Punishing Dacula teacher encourages more bad behavior
I am a graduate of Dacula High School and a former chemistry and physics student of Larry Neace. Last Friday during a routine call to check on the goings on in my hometown, I was shocked to hear about the incident involving Mr. Neace. The description of what occurred was so surprising to me that at first I thought the person telling it was joking. As I listened and realized it was, unfortunately, no joke, I became more horrified and angry by the minute.
From what I can ascertain, Mr. Neace's policy of giving a zero for each day that a student falls asleep in class has been called into question because a student in his senior year was going to fail the class because of these zeroes, despite having done some amount of work (an unknown variable to me) for the class.
If memory serves and if the policy has not changed since my years at Dacula, these zeroes are factored in as part of a student's participation grade. This policy, along with other policies and rules of Mr. Neace's classroom, are made clear at the beginning of the year and are captured in the syllabus. Every student is made aware of the rules from day one.
If a student chooses to sleep during class, then he or she chooses to receive a zero for that day. This is no different than when a student chooses not to do homework and earns (not merely receives) a zero for that assignment. We all know that there is much more to learn in school than "reading, writing and arithmetic."
We must also teach our children how to successfully function in society. This means teaching them responsibility and teaching them that for every choice, there exists a consequence. In the paraphrased words of Sir Issac Newton, "For every action, there is an equal and opposite reaction." It's not just a law of physics, but also of life.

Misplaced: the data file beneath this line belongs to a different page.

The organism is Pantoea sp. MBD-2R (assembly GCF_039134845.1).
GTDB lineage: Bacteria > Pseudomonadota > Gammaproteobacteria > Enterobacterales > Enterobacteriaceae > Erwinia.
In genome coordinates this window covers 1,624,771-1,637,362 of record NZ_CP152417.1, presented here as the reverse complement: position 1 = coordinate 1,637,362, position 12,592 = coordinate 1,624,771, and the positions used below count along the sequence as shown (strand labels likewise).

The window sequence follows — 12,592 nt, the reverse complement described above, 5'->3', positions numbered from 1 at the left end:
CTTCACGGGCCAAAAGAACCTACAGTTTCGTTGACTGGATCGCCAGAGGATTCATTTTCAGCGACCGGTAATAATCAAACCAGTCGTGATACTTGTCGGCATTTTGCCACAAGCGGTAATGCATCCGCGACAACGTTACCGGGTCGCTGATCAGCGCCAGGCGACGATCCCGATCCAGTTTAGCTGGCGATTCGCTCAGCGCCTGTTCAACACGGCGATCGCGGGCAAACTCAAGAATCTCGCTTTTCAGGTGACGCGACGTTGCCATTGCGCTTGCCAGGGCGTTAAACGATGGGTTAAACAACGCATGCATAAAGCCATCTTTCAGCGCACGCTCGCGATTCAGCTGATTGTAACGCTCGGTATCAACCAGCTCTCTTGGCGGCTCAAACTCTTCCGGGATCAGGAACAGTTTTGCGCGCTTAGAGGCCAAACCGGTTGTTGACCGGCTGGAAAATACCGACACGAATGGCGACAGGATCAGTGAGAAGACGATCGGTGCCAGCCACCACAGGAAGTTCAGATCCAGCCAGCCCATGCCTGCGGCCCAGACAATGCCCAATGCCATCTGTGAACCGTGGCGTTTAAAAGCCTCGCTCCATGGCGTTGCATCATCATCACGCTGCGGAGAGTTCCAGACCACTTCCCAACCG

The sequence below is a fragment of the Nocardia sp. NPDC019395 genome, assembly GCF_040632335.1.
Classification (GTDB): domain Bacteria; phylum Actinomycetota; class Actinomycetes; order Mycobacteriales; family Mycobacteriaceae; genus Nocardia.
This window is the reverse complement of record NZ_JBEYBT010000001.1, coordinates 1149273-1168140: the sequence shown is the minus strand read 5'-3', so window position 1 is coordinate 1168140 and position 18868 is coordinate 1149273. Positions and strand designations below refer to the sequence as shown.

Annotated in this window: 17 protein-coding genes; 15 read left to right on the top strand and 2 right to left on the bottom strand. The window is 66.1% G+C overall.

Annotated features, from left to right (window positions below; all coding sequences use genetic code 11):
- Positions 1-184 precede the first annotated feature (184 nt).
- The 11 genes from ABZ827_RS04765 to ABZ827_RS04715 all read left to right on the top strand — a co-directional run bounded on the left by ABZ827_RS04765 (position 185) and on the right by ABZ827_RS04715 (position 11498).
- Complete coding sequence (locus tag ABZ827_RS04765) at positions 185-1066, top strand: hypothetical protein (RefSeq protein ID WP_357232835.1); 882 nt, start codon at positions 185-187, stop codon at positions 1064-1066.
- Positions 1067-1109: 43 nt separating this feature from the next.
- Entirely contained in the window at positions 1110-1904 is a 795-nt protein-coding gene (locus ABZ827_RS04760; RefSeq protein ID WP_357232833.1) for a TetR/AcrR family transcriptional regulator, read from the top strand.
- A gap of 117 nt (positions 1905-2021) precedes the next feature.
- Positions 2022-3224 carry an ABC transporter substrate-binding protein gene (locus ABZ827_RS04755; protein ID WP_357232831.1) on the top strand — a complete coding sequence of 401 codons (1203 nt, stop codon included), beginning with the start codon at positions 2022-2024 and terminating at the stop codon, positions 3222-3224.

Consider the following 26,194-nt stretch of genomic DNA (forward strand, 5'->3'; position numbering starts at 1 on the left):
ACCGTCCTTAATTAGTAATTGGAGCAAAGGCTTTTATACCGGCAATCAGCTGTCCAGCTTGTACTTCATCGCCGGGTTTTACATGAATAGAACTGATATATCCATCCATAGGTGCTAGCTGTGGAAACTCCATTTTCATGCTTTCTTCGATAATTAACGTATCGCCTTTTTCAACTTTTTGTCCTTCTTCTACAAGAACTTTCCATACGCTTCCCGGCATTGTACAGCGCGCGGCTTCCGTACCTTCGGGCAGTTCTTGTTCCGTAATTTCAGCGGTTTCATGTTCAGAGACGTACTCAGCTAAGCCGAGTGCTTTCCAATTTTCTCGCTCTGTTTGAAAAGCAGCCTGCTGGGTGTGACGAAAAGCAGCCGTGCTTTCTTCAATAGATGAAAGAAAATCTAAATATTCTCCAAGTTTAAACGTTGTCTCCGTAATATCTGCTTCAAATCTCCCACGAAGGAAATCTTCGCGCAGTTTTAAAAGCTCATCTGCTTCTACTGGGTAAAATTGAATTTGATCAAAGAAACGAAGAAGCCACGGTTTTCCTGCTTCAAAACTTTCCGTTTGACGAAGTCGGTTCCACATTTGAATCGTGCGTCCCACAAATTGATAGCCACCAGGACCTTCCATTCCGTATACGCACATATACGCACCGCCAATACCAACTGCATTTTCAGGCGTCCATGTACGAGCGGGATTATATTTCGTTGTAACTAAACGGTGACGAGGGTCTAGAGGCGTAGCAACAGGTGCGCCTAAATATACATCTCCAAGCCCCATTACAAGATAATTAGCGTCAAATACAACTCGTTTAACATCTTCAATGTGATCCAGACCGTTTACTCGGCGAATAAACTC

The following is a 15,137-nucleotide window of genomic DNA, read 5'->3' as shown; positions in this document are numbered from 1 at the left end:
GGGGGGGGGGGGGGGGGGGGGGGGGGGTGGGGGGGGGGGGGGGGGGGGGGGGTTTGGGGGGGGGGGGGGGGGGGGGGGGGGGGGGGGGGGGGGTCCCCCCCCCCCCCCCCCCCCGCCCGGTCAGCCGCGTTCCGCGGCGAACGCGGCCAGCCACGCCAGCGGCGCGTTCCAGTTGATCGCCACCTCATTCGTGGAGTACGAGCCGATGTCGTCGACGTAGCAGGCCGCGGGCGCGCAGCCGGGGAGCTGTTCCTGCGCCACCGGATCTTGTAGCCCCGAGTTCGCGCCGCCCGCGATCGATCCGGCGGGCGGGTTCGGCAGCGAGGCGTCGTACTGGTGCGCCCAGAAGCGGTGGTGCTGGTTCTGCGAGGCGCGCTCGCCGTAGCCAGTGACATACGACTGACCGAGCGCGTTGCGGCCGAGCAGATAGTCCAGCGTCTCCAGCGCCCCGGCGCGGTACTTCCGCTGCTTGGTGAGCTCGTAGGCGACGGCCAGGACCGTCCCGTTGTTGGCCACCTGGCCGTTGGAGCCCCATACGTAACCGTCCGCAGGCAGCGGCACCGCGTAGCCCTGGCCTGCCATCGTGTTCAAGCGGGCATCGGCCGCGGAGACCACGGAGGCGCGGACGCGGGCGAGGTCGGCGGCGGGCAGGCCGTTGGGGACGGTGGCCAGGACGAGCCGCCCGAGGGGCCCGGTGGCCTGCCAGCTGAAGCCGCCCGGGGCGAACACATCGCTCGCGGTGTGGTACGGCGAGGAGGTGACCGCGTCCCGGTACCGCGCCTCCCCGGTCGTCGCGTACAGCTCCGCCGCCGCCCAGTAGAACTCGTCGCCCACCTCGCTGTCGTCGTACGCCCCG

Next to my parents, I owe my career to Mr. Neace. He was the single most influential teacher I encountered through 21 years of formal education. He encouraged me and made me love chemistry and physics (when I had planned to major in journalism, I might add). His encouragement did not end when I graduated. We kept in touch throughout college and graduate school. I can state with confidence that I would not be where I am today without Mr. Neace. He also had significant impact on one of my younger sisters, who ultimately chose Mr. Neace as her STAR teacher. After more than 23 years with the Gwinnett County School System, I am sure there are innumerable stories just like mine.
Any request to change the policy for any single student must be denied. Mr. Neace should be commended for refusing to back down despite pressure to do so. Our society is full of people who think the rules do not apply to them.
I contend that if Mr. Neace is forced to change his policy it will only serve to reinforce that attitude in our young adults. We must continue to allow schools to be a place where lessons of life are taught alongside lessons of math, science and language.
- Tracey Cash Ward
Dacula High School
assistant senior analytical chemist,
Eli Lilly and Co.